January 17, 1995 in Sports

Nfl Really Needs A Shorter Season

Phil Jackman Baltimore Sun
 

The real Super Bowl, huh?

Probably. After all, the handling of Dallas by the San Francisco 49ers Sunday, accomplished in, what, the first 7:27 of the game, was in keeping with the way things have gone in the Supe nearly back to its infancy 28 years ago.

The margin of victory by the NFC representative during its recent 10-year winning streak has been more than three touchdowns. And that includes losers gathering up points near the end of games when the winners were dumping Gatorade on the sidelines and showing little regard for the final score.

Nearly as bad, though, is what the NFC title game has evolved into. Only two of the last 11 showdowns of the socalled old guard NFL teams have been competitive.

What these facts and a few others would seem to suggest is, the longer the season goes, the worse the games get. It’s understandable since rough-and-tumble football wasn’t invented to be played over the course of seven months and with about as many games as what once constituted a basketball season, 20 to 24 games.

Therefore, and in the interest of extending careers and giving us Sunday shutins better games to watch, the motion has been made and seconded that the season and playoffs be cut back to a reasonable length.

Thankfully, one thing about ABC doing Super Bowl vingt-et-neuf in a couple of weeks is the long-awaited pasteurization of the Fox studio crew of Terry Bradshaw, Howie Long and Jimmy Johnson. The guys, along with host James Brown, had their moments the last 20 weeks, but they’ve been like an impacted wisdom tooth since about Thanksgiving. Then again there’s Dan Dierdorf and Brent Musburger doing a pregame show.

As usual, John Madden stood out among the network announcers Sunday, the “$8 Million Man” providing his own special brand of reasoning concerning the welladvertised bonding of the 49ers this season: “It might go back to the game they lost to Philadelphia (in week 5). You know, when a guy (Steve Young) yells at the coach (George Seifert), the other players like him? Maybe that’s when Steve became one of the guys.”

Bob Trumpy, NBC’s lead analyst and competition, established his usual beachhead doing the San DiegoPittsburgh AFC title game by pointing out “Neil O’Donnell called a very conservative route” for his first pass of the game. It was just the second scrimmage play of the game and, on second down, the Steelers quarterback was looking to pick up a first down for his run-oriented team while checking out what San Diego was doing defensively. Conservative? Obviously, Trumpy was looking for a “Hail Mary” into the end zone.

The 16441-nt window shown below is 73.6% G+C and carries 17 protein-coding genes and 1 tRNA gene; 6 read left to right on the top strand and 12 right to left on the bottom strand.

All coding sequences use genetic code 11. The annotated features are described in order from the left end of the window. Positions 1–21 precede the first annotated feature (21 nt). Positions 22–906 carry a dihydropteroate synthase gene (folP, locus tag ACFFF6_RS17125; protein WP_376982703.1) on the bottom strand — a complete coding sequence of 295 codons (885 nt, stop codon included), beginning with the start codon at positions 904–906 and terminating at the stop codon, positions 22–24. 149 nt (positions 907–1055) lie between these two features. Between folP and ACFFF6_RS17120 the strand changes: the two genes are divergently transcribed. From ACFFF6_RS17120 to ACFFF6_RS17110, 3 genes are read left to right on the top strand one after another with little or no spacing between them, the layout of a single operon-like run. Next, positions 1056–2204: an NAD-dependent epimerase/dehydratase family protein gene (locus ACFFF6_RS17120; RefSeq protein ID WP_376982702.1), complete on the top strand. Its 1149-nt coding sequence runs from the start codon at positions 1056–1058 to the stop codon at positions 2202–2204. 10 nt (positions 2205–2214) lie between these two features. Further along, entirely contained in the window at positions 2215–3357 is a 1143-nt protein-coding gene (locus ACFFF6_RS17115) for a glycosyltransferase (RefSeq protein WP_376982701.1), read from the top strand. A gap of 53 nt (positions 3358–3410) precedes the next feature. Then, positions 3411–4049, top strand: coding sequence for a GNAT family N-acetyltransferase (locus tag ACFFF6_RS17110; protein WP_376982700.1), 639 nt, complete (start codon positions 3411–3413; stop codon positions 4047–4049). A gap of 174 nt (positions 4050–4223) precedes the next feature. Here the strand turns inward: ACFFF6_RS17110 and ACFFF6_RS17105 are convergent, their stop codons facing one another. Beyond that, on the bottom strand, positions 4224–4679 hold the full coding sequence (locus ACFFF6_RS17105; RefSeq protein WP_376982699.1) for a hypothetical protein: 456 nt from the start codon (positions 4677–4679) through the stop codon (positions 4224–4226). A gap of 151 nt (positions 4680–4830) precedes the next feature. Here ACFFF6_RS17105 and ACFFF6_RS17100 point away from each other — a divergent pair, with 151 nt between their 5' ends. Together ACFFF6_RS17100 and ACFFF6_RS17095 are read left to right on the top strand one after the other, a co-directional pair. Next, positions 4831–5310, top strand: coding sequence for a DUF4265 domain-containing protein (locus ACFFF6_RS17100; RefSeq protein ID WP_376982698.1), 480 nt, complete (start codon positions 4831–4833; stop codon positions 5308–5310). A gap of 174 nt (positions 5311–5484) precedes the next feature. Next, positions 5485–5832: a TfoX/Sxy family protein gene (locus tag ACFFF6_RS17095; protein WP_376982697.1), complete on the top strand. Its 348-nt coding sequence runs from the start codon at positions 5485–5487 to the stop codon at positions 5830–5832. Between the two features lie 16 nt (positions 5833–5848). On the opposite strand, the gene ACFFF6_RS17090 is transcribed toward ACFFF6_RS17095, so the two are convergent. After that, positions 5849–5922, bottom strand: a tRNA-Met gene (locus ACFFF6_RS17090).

Bob was there with his usual “trump” card, however. That’s when he makes up quotes for the combatants such as a pressuring defensive lineman saying to San Diego quarterback Stan Humphries, “Son, it’s going to be a lengthy afternoon if you’re stuck in third-and-10 all day.” Yeah, these people talk just like that during a game.

The stat of the day had to be when Pat Summerall stated during the early going of the San Francisco victory, “That’s the first time in NFC history that a team got three touchdowns in the first period.” Attention-getting, yes, but erroneous.

The immediate reaction was, what about the Chicago Bears when they laid that 73-0 hammering on the Washington Redskins back in 1940? The “Monsters of the Midway” got a TD inside the first minute when Bill Osmanski swept 68 yards to a score, but then Sammy Baugh led the Skins on a long, fruitless drive that ate up clock. Sid Luckman plunged over from a yard out and Joe Maniaci lumbered 42 yards to the end zone and Chicago led 21-0 after a period. Asked afterward if the outcome would have been different had Washington scored early, Slingin’ Sam drawled, “Yeah, it would have been 73-7.”


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